Author James Clear shared the following observation in his newsletter: “You know yourself mostly by your thoughts. Everyone else in the world knows you only by your actions.”

It reminded me of a lesson by Patrick Lencioni describing the Fundamental Attribution Error – we attribute other people’s behaviors to their character (internal attribution) whereas we claim the environment impacts our own actions (external attribution). Lencioni gives the example of a dad harshly scolding his kids in the store – we think that he is a mean, angry man – but when we do the same thing, we justify it because we have unruly children.

As Clear says, we know ourselves by understanding the rationale behind our behaviors, but others only see the external result. If we feel misunderstood, we need to translate our thoughts into verbal communication or explicit actions that others can see.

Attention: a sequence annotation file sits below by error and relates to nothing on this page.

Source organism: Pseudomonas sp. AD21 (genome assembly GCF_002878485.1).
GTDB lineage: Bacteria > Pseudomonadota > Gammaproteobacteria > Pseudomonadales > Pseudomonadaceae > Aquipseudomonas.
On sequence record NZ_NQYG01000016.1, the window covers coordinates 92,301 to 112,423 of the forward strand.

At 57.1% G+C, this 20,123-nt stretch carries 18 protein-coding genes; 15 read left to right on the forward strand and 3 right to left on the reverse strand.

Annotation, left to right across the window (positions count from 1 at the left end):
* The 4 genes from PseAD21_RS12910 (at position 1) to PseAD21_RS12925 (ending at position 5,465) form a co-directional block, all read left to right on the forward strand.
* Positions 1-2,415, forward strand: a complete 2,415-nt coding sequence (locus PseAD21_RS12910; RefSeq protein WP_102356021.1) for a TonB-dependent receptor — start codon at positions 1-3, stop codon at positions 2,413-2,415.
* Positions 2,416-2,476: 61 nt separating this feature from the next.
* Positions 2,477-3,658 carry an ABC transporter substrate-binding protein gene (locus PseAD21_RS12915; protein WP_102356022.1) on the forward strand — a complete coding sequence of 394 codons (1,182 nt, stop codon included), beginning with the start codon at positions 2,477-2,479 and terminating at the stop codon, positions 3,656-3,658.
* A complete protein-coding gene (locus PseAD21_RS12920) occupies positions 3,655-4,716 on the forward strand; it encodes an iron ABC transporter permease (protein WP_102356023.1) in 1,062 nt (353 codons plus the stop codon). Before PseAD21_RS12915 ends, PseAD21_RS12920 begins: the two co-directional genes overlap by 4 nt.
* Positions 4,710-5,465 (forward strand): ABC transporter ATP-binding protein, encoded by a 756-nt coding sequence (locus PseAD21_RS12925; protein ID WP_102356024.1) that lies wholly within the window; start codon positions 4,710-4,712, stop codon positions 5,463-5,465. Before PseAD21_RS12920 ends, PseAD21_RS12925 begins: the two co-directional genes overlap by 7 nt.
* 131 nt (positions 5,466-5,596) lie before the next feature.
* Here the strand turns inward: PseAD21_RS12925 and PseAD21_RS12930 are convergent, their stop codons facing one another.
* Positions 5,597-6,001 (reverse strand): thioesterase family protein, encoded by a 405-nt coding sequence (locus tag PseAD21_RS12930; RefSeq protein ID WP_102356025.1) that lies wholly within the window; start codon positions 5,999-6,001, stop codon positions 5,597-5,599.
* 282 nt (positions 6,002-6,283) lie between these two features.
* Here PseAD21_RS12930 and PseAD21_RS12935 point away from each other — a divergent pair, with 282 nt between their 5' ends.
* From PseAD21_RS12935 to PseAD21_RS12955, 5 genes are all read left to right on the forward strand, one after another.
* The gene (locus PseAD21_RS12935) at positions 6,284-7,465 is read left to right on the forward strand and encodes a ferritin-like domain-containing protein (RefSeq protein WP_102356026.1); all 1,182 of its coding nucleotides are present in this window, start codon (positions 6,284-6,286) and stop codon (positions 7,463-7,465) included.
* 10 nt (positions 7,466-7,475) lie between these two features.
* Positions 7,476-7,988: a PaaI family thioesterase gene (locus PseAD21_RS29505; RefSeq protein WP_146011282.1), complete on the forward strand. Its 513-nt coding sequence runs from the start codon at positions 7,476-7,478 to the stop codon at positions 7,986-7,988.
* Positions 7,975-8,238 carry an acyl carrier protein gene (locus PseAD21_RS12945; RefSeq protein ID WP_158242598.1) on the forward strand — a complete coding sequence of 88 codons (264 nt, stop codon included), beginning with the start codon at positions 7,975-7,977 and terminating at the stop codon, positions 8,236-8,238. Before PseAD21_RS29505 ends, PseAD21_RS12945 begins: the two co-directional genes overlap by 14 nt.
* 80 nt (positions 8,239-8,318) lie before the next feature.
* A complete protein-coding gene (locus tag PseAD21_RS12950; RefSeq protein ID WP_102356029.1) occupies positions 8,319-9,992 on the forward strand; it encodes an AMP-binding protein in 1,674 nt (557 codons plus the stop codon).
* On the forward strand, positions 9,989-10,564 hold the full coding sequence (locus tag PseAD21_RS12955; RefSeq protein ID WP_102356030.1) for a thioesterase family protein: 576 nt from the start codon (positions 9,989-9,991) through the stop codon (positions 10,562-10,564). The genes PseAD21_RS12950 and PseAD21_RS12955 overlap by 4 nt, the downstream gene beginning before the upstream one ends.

How can you develop congruency between what you are thinking and how you are acting to avoid an observable gap? You need to be giving the behavioral cues that help others know you rather than guessing about you. As many in relationships have lamented: “I’m not a mind reader.” Neither are those around you.

James Clear’s 3-2-1 Newsletter 8-29-19
Patrick Lencioni’s 5 Dysfunctions of a Team video


About the Author leadership dots by dr. beth triplett

Dr. beth triplett is the owner of leadership dots, offering coaching, training and consulting for new supervisors. She also shares daily lessons on her leadershipdots blog. Her work is based on the leadership dots philosophy that change happens through the intentional connecting of small steps in the short term to the big picture in the long term.

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